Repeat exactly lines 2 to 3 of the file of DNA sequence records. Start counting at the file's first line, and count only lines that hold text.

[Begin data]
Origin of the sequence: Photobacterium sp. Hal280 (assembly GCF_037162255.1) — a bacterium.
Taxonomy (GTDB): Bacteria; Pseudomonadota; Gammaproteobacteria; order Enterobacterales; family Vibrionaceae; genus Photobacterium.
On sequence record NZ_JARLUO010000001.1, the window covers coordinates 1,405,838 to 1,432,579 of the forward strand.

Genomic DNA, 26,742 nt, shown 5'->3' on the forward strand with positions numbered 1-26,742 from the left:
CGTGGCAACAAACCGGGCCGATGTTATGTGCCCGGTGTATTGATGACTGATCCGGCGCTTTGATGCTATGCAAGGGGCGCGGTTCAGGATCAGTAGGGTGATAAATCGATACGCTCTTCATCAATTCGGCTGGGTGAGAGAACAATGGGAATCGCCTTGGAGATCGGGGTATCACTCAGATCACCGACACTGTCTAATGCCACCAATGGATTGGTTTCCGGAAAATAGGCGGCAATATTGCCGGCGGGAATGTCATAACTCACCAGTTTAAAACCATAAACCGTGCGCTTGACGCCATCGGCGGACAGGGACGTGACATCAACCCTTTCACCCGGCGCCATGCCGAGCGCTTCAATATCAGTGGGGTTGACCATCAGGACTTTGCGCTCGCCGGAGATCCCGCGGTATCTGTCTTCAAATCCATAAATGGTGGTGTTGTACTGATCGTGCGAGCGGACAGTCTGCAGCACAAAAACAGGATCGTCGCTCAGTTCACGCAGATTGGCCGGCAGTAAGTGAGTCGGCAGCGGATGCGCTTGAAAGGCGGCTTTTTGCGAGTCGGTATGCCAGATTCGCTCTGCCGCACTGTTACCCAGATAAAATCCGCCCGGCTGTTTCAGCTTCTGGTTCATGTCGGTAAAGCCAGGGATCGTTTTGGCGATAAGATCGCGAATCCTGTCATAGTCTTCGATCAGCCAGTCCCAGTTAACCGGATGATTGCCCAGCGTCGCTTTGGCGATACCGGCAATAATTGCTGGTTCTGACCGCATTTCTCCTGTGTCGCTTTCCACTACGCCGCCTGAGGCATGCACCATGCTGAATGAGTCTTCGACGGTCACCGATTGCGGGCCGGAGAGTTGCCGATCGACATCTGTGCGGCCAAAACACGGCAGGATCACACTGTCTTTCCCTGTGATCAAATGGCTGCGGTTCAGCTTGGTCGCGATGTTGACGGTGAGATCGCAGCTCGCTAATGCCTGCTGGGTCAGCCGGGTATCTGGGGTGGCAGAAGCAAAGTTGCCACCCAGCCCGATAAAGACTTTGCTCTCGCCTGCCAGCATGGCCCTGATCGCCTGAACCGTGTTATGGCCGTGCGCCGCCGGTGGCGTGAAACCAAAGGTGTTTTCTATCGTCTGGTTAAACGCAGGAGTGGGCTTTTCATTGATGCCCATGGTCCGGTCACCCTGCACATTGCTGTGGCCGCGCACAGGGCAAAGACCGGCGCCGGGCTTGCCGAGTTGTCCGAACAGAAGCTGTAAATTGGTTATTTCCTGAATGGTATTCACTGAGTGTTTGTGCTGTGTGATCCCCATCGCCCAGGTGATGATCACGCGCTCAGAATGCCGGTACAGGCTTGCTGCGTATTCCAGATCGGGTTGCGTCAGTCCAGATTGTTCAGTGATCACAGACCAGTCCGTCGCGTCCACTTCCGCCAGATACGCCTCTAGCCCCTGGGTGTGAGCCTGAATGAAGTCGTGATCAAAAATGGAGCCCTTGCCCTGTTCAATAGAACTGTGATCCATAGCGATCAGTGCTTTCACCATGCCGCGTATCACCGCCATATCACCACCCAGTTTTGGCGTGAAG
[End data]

Taxonomy (GTDB): Bacteria; Pseudomonadota; Gammaproteobacteria; order Enterobacterales; family Vibrionaceae; genus Photobacterium.
On sequence record NZ_JARLUO010000001.1, the window covers coordinates 1,405,838 to 1,432,579 of the forward strand.